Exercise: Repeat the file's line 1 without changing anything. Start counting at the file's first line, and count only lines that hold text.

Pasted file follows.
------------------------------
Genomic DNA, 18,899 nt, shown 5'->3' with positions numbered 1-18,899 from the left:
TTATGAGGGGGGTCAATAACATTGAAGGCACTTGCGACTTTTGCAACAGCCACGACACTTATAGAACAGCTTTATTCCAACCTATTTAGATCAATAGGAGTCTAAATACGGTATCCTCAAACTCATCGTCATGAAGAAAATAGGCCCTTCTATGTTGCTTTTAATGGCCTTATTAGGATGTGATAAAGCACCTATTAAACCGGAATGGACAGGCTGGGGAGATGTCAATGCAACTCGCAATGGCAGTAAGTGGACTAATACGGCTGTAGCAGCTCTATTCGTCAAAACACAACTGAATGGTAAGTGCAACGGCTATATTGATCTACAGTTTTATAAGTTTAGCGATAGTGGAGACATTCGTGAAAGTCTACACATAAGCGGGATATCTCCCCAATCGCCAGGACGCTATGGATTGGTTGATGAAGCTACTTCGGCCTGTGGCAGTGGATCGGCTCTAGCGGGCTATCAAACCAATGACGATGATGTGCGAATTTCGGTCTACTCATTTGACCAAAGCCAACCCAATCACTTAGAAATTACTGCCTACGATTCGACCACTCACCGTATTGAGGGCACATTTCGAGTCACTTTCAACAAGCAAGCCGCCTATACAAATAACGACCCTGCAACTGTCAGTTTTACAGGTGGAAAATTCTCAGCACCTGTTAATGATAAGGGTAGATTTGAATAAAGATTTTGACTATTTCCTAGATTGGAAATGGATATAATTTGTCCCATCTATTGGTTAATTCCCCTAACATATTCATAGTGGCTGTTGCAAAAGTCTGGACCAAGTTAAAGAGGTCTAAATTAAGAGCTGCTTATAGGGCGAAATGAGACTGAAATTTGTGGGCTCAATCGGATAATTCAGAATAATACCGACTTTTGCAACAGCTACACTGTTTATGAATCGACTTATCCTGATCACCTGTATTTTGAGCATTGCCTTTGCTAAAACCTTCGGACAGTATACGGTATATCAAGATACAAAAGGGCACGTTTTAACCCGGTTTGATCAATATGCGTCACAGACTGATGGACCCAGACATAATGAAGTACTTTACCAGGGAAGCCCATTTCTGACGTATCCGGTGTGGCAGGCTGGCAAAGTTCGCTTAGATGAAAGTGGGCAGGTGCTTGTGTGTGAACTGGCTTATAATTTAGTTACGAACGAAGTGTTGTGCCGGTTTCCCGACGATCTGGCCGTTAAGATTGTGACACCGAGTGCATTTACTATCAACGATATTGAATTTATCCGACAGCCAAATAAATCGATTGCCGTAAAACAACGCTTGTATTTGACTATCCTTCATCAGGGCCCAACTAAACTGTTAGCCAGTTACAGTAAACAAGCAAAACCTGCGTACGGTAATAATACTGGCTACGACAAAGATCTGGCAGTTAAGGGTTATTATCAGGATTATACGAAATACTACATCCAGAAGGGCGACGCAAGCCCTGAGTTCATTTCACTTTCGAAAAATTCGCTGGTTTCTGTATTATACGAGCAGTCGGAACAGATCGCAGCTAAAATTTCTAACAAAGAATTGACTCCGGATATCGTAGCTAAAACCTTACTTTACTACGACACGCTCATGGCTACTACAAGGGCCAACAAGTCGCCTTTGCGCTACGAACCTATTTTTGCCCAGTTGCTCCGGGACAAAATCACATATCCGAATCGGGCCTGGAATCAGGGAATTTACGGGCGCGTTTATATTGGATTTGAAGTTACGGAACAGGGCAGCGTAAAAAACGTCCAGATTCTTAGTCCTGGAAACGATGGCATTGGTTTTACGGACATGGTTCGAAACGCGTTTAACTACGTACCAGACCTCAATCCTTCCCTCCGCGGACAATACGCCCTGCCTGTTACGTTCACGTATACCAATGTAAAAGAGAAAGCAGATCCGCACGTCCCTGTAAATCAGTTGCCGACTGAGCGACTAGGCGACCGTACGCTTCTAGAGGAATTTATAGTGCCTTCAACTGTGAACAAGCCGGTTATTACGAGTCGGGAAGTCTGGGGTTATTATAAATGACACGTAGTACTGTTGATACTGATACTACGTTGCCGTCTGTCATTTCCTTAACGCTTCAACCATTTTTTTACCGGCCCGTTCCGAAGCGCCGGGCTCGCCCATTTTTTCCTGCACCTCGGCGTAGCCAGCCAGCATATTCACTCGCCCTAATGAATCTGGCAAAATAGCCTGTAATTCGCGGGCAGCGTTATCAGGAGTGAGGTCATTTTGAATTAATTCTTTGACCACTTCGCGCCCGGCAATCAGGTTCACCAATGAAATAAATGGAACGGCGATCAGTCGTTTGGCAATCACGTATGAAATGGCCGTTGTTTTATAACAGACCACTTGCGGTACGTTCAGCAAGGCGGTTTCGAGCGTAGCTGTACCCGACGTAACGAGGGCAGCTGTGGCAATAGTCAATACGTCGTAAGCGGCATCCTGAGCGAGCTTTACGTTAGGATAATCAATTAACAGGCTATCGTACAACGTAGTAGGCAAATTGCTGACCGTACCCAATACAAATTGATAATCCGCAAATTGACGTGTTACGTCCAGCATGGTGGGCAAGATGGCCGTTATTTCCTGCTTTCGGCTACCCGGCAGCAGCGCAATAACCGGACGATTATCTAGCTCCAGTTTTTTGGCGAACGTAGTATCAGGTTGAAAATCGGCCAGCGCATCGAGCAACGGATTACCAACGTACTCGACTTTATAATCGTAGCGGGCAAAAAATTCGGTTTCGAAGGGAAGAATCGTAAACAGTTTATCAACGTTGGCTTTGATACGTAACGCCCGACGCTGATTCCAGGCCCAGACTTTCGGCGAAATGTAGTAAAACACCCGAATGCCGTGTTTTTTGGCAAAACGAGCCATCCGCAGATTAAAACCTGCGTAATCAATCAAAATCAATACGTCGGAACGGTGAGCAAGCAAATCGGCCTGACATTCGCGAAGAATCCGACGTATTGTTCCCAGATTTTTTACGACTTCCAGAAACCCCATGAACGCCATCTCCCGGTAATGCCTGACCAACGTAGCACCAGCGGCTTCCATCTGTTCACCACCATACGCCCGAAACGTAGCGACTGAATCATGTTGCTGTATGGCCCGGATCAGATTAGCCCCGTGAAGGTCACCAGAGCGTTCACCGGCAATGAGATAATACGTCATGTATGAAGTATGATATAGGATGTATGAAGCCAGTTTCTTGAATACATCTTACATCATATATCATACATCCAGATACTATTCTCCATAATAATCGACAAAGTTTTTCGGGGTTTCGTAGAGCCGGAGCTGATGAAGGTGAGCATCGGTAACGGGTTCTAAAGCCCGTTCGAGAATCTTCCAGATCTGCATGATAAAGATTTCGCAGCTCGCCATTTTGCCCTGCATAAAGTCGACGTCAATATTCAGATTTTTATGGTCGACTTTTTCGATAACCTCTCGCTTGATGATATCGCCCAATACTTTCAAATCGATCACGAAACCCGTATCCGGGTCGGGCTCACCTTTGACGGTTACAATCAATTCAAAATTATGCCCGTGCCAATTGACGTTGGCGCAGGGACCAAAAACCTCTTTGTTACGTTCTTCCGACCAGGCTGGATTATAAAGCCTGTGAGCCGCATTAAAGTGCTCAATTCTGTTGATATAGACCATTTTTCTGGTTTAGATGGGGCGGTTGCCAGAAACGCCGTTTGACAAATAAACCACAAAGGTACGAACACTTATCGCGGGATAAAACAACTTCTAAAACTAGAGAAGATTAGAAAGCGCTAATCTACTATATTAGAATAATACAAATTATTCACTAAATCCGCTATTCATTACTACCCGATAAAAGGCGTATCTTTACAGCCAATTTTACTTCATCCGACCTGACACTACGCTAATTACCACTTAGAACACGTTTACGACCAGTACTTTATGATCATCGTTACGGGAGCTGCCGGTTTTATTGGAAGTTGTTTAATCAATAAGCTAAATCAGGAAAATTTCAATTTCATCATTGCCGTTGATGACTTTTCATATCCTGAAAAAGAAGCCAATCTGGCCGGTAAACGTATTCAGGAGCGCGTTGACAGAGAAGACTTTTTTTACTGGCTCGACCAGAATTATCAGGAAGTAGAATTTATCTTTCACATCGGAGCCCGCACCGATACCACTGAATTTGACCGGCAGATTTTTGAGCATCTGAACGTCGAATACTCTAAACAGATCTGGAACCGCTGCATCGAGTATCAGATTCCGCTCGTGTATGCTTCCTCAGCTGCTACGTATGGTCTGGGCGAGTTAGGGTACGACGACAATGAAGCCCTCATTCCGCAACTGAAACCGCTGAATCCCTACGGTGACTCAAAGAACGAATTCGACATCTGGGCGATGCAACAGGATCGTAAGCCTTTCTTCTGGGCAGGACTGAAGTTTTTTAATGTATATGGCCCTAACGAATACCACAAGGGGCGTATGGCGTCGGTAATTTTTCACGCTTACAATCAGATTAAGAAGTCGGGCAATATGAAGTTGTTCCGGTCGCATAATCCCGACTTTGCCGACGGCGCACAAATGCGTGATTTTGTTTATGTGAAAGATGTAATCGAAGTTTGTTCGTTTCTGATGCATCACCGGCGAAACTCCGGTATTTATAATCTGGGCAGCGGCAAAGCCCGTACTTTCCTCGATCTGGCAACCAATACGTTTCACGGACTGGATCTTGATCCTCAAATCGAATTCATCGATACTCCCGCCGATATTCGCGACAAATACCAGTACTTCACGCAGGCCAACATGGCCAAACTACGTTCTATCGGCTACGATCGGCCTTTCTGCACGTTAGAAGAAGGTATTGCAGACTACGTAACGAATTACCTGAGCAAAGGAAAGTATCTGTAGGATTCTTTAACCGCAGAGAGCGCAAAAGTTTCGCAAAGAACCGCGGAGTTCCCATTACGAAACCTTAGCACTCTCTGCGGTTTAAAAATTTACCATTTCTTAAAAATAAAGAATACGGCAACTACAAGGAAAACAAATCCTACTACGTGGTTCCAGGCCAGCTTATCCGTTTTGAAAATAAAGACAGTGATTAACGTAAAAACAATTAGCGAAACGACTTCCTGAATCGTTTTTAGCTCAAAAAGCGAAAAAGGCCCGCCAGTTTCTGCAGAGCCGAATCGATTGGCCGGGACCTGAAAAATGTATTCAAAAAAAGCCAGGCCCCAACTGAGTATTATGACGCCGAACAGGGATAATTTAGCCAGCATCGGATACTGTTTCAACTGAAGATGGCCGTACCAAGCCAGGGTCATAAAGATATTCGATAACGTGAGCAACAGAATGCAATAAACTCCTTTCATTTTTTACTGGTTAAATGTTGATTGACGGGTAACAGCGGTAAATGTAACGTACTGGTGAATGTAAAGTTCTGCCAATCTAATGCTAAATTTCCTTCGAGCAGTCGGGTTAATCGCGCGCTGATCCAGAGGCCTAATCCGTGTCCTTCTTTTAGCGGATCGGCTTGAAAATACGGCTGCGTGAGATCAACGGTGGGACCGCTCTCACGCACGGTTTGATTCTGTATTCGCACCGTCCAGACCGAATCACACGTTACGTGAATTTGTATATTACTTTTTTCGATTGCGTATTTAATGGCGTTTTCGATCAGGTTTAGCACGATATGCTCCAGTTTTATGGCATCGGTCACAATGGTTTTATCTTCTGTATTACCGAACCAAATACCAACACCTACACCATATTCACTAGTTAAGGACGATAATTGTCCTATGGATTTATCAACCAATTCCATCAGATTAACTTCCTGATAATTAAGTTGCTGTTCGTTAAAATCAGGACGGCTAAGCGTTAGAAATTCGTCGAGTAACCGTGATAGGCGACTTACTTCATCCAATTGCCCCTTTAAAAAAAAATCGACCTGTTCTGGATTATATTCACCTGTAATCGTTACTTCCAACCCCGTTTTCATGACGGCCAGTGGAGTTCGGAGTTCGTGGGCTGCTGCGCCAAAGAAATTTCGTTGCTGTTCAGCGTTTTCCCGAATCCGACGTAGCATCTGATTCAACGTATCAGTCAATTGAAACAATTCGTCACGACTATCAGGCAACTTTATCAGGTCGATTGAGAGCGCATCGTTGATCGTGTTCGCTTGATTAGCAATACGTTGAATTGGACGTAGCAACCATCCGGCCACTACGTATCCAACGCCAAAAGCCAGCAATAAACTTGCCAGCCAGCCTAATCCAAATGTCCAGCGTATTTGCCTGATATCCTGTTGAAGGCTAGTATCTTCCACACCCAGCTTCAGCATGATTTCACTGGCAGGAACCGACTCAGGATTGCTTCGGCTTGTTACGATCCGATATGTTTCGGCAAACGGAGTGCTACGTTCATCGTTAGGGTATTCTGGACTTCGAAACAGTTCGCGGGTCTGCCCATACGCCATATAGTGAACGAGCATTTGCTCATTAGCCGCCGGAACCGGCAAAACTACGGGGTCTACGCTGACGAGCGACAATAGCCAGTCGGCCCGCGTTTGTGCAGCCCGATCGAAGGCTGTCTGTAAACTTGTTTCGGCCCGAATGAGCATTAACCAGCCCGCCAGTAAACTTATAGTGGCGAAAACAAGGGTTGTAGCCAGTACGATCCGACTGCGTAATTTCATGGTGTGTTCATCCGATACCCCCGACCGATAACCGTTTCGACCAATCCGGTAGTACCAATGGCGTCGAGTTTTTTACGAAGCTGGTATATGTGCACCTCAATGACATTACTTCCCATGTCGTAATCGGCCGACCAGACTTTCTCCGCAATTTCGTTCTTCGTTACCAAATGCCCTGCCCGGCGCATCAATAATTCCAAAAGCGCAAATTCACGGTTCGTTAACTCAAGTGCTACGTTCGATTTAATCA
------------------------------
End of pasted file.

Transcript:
Genomic DNA, 18,899 nt, shown 5'->3' with positions numbered 1-18,899 from the left: